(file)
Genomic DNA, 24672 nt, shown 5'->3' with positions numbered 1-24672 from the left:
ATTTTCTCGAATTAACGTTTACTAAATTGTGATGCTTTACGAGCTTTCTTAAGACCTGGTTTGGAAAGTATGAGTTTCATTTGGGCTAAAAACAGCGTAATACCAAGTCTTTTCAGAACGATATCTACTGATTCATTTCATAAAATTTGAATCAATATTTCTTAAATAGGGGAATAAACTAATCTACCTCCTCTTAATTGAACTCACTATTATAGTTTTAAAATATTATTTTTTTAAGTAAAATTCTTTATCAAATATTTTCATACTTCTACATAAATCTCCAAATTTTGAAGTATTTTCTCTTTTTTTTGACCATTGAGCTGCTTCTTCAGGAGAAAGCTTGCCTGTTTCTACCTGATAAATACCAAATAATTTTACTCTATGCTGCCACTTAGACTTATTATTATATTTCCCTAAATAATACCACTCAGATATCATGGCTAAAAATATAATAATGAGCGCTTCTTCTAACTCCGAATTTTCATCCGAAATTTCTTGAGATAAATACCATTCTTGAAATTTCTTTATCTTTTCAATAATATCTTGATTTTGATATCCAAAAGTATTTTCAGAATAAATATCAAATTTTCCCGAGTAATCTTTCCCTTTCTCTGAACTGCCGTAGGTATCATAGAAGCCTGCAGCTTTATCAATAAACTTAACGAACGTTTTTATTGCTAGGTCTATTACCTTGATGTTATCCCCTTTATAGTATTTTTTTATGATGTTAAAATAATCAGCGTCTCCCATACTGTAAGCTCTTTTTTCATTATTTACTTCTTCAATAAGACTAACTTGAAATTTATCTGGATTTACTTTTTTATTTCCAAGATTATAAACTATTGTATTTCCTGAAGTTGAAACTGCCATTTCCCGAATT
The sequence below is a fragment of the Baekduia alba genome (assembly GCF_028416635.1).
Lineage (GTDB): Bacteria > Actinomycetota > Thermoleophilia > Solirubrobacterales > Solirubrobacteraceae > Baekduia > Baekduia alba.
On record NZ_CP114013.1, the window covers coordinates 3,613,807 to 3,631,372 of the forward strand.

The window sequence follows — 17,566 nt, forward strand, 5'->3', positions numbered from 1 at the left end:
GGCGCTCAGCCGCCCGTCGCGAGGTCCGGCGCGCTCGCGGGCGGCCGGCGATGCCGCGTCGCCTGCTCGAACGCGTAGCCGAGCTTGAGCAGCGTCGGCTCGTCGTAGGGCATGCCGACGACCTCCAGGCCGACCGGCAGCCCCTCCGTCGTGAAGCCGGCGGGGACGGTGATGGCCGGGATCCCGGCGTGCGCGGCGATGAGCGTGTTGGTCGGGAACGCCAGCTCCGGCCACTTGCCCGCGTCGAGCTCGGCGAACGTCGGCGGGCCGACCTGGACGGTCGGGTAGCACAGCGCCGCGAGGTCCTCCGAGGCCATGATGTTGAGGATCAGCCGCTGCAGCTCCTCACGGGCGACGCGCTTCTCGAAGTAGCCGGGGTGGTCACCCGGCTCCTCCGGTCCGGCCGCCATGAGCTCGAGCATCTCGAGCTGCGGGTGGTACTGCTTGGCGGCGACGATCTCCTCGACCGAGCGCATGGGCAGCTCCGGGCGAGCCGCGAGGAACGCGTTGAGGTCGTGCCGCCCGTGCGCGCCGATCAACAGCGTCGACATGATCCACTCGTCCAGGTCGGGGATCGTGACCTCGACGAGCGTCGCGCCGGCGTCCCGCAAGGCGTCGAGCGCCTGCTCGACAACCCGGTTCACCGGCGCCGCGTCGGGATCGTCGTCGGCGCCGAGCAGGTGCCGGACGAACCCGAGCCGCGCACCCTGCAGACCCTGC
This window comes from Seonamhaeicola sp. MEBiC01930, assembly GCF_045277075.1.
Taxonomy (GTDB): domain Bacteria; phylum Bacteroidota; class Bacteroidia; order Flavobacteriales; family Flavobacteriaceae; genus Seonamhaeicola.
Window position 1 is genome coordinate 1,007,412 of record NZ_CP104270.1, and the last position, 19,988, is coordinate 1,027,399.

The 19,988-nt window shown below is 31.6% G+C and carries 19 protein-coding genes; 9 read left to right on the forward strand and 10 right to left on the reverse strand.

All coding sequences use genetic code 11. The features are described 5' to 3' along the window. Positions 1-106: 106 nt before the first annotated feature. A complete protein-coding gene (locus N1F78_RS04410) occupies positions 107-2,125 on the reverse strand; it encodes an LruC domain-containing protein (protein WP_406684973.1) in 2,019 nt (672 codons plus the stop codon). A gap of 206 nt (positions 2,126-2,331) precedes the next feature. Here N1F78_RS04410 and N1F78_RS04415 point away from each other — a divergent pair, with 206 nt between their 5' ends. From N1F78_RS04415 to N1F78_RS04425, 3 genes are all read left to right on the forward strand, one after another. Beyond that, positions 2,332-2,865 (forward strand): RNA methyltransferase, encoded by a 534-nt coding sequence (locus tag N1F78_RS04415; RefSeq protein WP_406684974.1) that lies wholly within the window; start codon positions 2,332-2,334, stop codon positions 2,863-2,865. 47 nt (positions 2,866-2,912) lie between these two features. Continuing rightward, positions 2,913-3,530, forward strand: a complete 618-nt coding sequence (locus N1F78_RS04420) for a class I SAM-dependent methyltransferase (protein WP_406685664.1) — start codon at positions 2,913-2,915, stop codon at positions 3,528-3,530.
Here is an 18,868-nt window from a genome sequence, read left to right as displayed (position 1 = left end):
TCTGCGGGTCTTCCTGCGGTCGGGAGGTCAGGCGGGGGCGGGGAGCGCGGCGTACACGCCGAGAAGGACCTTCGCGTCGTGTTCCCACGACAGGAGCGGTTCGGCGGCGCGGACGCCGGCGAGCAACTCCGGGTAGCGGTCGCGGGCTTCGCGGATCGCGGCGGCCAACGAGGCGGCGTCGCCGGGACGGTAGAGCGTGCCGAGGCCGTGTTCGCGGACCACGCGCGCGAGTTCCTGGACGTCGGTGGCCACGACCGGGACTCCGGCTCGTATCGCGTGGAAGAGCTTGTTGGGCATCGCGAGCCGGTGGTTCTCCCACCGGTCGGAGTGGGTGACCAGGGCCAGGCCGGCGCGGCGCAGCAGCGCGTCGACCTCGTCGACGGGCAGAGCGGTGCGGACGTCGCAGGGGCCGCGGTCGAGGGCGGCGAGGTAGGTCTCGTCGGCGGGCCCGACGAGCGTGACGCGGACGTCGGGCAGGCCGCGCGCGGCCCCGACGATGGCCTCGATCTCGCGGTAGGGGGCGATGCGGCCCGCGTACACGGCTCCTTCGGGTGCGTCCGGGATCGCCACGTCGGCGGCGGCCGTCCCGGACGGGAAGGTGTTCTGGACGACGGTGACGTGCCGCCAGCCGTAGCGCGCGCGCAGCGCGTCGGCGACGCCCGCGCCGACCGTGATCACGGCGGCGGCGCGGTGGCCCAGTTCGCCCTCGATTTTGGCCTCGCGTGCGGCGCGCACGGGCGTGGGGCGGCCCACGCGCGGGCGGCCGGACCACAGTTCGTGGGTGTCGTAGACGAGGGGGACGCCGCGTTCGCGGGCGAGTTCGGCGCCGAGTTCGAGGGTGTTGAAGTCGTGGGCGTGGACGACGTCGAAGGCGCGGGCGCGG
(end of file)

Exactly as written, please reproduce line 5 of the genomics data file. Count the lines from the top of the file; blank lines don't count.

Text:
On record NZ_CP114013.1, the window covers coordinates 3,613,807 to 3,631,372 of the forward strand.